The Zug Bug was created by Cliff Zug from Pennsylvania in the 1930's. Although it's supposed to imitate a cased Caddis or Caddis Larvae, I think it might suggest numerous aquatic insects. Here, Matt Grobert is going to tie his version of a Zug Bug.
He's going to use a Dai-Riki #730 size 14 nymph hook. For thread, black 6/0 Danville. With the barb mashed and the hook in the vise, Matt starts the thread on the hook shank and winds all the way back to the bend. Notice the long tag of tying thread he's left hanging off the rear of the hook.
For the tail, snip 4 or 5 peacock swords and tie them in to form a tail about a hook gap in length. With the tail complete, wrap your thread forward collecting the peacock swords as you go. The goal is to create a reasonably uniform underbody for the remainder of the fly.
Flat or oval silver tinsel are the traditional choices for the fly's rib but just about any thin silvery thing will work. Once you get the tinsel securely tied in, wind your tying thread forward leaving about 2 eye lengths behind the hook eye.
Snip 2 peacock herls free from the stem just below the eye. Tie the herls in simultaneously and take wraps over the butts to just behind the eye. Get hold of both herls and begin winding them around the hook shank with adjacent wraps. Matt is the keeper of some deep, dark peacock herl secrets that allow him to create such a full bodied Zug Bug. We'll have to delve into these at a later date.
Once you reach the tail, pick up that tag of tying thread you left and use it to secure the herl and then take open spiral wraps up the shank trying hard to not trap fibers as you go. At the head of the fly, use your tying thread to secure the tag thread before finally snipping it off close. You can also snip the remainder of the peacock herl off.
Pick up your tinsel and use it to make 4 or 5 open spiral wraps up the shank, through the peacock herl. Tie the tinsel off securely with your tying thread and snip the remainder away. Use your thread to create a smooth base on which to wrap the fly's hen hackle.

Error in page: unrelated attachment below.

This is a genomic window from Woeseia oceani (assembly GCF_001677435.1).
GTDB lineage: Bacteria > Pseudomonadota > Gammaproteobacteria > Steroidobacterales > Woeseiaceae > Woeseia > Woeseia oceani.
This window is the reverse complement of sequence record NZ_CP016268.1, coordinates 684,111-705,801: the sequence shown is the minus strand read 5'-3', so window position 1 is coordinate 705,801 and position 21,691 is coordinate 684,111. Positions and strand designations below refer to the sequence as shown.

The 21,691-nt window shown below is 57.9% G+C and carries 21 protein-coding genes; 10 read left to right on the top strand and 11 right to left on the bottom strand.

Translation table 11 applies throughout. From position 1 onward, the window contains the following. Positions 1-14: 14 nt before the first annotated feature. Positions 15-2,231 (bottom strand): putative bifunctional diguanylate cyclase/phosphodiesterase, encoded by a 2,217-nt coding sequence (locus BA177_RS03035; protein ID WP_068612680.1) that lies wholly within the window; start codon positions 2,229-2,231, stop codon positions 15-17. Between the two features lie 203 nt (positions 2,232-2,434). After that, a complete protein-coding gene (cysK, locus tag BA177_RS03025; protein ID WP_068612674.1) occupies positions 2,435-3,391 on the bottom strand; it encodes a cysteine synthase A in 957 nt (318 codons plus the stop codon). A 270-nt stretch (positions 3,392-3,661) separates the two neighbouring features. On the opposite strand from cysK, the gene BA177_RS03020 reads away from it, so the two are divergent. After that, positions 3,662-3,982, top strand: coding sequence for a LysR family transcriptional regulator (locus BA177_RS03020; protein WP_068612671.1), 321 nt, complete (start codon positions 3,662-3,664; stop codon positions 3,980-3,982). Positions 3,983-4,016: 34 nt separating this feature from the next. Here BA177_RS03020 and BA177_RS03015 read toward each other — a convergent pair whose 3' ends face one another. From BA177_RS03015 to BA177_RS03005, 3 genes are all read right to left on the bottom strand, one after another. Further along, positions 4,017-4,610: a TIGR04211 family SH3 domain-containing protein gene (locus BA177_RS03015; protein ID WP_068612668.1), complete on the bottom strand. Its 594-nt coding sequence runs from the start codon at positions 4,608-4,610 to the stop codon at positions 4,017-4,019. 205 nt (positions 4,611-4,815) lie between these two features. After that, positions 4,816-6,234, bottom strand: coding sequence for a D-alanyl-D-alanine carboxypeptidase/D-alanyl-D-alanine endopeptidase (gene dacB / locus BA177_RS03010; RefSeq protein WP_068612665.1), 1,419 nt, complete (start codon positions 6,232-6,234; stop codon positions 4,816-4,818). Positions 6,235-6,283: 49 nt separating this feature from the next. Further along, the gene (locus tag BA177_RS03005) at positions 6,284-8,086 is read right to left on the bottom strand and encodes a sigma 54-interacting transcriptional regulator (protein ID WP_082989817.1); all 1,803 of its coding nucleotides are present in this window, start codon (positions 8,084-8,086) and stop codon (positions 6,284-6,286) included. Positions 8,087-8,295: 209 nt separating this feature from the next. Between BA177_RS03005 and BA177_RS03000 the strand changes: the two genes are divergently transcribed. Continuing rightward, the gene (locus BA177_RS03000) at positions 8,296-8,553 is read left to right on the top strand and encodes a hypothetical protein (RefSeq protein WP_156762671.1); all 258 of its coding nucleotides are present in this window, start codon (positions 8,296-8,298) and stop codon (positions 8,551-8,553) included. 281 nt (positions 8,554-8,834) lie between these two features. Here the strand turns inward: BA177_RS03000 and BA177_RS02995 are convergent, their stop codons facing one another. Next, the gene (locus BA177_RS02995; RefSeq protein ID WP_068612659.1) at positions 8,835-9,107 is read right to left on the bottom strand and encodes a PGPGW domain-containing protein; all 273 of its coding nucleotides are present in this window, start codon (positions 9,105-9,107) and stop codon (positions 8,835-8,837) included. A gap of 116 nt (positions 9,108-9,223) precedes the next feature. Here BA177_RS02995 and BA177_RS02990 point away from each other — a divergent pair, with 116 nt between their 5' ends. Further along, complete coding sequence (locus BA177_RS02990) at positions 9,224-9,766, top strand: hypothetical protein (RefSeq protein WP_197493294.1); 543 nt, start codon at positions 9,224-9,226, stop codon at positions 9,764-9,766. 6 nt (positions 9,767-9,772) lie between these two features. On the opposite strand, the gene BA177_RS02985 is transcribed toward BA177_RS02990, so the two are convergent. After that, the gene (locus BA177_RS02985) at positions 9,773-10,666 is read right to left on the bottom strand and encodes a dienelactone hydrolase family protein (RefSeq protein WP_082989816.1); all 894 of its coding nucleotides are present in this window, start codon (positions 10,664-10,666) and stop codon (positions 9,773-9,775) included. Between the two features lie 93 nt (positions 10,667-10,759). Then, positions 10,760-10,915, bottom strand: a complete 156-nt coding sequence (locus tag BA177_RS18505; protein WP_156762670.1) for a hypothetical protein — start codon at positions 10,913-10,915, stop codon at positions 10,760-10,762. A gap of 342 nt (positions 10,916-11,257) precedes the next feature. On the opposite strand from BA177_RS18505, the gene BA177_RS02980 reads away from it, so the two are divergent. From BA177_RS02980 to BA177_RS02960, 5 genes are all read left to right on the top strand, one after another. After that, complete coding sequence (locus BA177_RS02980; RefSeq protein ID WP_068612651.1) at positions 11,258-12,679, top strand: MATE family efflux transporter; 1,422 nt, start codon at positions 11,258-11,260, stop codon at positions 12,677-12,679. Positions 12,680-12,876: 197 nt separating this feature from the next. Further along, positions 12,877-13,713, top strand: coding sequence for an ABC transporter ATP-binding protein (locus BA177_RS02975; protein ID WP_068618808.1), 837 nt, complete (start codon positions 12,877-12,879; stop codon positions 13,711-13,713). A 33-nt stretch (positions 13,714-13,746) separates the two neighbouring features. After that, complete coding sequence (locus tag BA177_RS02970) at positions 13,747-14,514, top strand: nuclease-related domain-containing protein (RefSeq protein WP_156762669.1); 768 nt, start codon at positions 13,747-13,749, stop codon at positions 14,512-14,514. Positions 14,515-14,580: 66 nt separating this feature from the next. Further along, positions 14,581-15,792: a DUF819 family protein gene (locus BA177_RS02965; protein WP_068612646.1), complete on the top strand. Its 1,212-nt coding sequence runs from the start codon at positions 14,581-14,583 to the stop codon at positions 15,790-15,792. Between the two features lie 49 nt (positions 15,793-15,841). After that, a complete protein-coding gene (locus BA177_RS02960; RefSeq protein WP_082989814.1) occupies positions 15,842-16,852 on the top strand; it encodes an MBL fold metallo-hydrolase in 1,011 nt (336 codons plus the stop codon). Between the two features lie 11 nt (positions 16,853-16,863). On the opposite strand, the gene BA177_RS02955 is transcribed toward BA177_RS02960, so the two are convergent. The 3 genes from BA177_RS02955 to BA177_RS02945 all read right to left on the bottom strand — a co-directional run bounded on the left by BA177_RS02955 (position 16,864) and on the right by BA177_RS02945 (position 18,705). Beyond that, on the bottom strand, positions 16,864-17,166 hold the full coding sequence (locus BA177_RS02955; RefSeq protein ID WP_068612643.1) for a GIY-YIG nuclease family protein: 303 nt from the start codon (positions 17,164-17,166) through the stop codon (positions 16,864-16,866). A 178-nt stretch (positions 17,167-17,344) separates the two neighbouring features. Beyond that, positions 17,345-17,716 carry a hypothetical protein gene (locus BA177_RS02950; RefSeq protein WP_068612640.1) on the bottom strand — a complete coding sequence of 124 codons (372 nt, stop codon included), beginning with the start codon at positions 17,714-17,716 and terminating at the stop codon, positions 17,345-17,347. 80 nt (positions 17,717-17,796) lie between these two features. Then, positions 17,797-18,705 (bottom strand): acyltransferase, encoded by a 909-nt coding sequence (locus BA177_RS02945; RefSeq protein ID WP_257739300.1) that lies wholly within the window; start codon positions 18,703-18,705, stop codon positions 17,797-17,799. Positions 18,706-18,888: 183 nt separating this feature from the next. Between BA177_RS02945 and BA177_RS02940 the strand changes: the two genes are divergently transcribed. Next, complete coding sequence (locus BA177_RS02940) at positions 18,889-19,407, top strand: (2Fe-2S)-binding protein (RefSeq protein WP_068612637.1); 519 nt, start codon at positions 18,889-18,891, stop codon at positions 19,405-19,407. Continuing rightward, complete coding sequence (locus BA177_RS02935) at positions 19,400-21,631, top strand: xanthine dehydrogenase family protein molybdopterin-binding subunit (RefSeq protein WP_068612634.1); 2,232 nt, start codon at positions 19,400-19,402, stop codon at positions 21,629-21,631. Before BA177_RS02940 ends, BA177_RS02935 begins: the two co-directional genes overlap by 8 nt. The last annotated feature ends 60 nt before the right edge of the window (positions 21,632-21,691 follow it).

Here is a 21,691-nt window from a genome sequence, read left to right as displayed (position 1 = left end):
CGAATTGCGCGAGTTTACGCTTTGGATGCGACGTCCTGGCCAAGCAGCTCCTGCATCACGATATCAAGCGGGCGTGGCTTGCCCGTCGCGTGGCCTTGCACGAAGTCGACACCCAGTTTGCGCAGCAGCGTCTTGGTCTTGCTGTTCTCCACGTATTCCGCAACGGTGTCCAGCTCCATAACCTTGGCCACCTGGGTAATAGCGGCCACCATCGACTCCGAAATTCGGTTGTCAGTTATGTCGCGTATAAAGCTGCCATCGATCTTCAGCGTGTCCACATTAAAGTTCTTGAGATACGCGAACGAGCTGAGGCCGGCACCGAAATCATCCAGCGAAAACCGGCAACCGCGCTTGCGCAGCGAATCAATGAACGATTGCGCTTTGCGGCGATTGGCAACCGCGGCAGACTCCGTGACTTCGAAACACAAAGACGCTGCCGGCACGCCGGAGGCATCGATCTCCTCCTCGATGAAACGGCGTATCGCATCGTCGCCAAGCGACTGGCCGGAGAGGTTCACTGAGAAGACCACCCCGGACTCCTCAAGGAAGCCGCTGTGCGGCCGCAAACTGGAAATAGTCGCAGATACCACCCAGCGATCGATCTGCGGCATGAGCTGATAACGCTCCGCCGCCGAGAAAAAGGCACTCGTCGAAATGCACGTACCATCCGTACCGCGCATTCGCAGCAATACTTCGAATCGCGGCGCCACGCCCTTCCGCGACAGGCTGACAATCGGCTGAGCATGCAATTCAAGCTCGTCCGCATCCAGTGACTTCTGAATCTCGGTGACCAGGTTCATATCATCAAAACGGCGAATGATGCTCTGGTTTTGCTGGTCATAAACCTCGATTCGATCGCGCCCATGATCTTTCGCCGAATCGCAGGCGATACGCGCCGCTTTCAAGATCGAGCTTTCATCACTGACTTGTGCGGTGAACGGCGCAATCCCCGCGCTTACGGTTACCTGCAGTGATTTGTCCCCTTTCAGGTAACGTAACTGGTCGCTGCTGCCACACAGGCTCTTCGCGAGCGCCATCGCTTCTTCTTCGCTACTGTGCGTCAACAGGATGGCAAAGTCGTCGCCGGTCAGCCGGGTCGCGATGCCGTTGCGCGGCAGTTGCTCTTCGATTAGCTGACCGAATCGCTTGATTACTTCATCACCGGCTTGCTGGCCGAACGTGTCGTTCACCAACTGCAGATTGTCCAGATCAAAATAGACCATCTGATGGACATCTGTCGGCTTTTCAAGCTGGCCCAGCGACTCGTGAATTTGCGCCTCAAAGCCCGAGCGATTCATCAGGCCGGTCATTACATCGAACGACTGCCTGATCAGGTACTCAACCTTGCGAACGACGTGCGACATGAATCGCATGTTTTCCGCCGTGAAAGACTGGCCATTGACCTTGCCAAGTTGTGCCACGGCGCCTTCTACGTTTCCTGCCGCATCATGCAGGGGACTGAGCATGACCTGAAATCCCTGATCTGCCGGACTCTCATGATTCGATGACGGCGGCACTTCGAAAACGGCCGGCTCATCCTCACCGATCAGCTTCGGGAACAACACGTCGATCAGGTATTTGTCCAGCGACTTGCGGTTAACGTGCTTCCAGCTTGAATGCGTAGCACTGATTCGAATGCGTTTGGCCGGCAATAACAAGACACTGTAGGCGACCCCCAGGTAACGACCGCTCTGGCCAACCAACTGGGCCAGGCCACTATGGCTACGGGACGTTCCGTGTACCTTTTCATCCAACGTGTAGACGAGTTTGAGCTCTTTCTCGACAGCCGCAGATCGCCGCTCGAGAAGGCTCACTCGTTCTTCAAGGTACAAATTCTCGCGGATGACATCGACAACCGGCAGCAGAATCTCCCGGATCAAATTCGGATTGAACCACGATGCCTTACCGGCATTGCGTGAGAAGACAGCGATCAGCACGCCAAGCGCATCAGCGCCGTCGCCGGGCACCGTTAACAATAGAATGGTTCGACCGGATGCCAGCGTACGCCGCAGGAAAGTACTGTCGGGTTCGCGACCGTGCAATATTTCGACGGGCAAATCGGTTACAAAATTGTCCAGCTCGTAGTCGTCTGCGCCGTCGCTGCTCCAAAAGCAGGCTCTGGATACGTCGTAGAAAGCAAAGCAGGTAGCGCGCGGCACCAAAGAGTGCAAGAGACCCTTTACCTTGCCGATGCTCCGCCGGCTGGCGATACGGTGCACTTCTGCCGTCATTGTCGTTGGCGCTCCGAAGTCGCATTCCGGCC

Select a single feather, here Matt's using one in Speckled Brown. Strip down and away the fuzzy lower fibers to create some space on the stem. Then pull a few more fibers down that will actually be the legs of the fly. This will expose just the tip of the feather which you snip off leaving just a small triangle. Tie this triangle in on the near side of the hook. With hackle pliers, get a hold of the stem and pull the hackle fibers rearward. Begin wrapping the hackle, pulling the fibers back as you go. With that complete, secure the hackle stem with tying thread and then snip it off close.
Try to get most of the hackle fibers pointed rearward so they're out of the way for the next step. Using a single mallard or wood duck flank feather, strip the fuzzies down the stem and then snip them off. Right where the fibers meet the stem, secure the feather to the hook. The feather should be flat on top of the fly. Give the stem a little pull to get everything aligned correctly. Snip the stem off close and then take thread wraps to form a nice neat head. Whip finish with 4 or 5 turns and then snip or cut your tying thread free.
The final step on this Zug Bug is to cut the flank feather off close. The Zug Bug is just one of those patterns that seems to have all the right materials in all the right places. There's no denying it's a fish-catching machine.